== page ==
Our current monetary system is man made and in a society were we only have to contribute very minimal to keep the machine going goods and services need not have a price tag. It will also say forever goodby to "planned obsolecence" and competition. From a mankind perspective is dumb that many corporation are doing the same stuff. It's wast of time, energy and ressources.
This question is sort of like closing the door to the barn after the horses escape. Technology has, in many cases, replaced a great deal of human labor. Such progress has been going on in the auto industry for decades. Also, when was the last time you talked to a telephone operator?
I believe technology should replace human labor when the technology reaches the level that it can perform the tasks just as well as a human, if not better. This does put people out of work, but overall it gives humanity time to develop in new and varying ways, because old industries no longer require the workforce. For example, as manufacturing fell in the United States, informational technology jobs became far more abundant.
Allowing technology to fall behind to maintain a traditional paradigm of society inevitably fails, as it always has. However, it is necessary that if such an advance is made that we allow for societal changes to benefit those displaced by the change in the labor systems of countries throughout the world.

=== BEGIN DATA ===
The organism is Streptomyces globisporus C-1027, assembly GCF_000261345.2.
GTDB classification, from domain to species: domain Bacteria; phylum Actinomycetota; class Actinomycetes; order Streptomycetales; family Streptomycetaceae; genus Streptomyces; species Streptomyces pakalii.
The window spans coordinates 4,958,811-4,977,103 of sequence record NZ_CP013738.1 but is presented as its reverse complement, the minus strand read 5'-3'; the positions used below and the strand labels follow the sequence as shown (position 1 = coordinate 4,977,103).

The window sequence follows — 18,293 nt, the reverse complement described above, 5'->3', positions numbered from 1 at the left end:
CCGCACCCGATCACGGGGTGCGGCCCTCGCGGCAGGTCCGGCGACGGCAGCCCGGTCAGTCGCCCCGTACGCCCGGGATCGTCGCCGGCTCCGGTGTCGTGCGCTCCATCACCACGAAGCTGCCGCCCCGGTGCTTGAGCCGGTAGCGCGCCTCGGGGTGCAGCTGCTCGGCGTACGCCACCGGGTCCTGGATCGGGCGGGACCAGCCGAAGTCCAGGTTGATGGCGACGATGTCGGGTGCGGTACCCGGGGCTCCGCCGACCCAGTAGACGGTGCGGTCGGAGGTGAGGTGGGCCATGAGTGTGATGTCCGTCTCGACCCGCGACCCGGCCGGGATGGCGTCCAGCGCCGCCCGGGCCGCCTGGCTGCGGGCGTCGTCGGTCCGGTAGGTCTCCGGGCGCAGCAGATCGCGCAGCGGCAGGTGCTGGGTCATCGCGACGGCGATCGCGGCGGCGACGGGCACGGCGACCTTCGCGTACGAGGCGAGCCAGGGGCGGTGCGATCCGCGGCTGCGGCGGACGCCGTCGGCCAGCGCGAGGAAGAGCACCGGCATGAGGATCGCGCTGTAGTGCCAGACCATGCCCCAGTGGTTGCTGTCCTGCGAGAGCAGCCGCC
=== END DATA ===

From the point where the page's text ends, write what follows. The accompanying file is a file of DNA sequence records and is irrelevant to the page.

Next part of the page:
Many people would lose their jobs should technology replace human labor . Should technology take over , there would be little need for people who was previously working. This could cause massive unemployment if technology really did take over human labour. I feel that it should not COMPLETELY replace but should work together with the help of technology
Cleaners, clothing makers, chefs, shelf stackers and many other occupations involve human labor. If technology were to replace this labor a huge percentage of the world would be unemployed. With a growing population this sounds more like a worldwide suicide attempt than anything! Unemployment also increases crimes such as theft which is not desirable.
Laziness may also increase too. For example: Cooking and cleaning your house is 'human labor', does this now mean that technology will be doing such tasks for you? Sure, for busy people this is beneficial but for many it just seems unnecessary and expensive.
There is something to be said for an ideal society where technology replaces all human labor, negating the need for a work state, but technology, like humanity, is not fool-proof. Considering the potentially slow rollout of technology replacing workers, this might contribute to either short or long-term unemployment in a work state, making life harder for people rather than easier.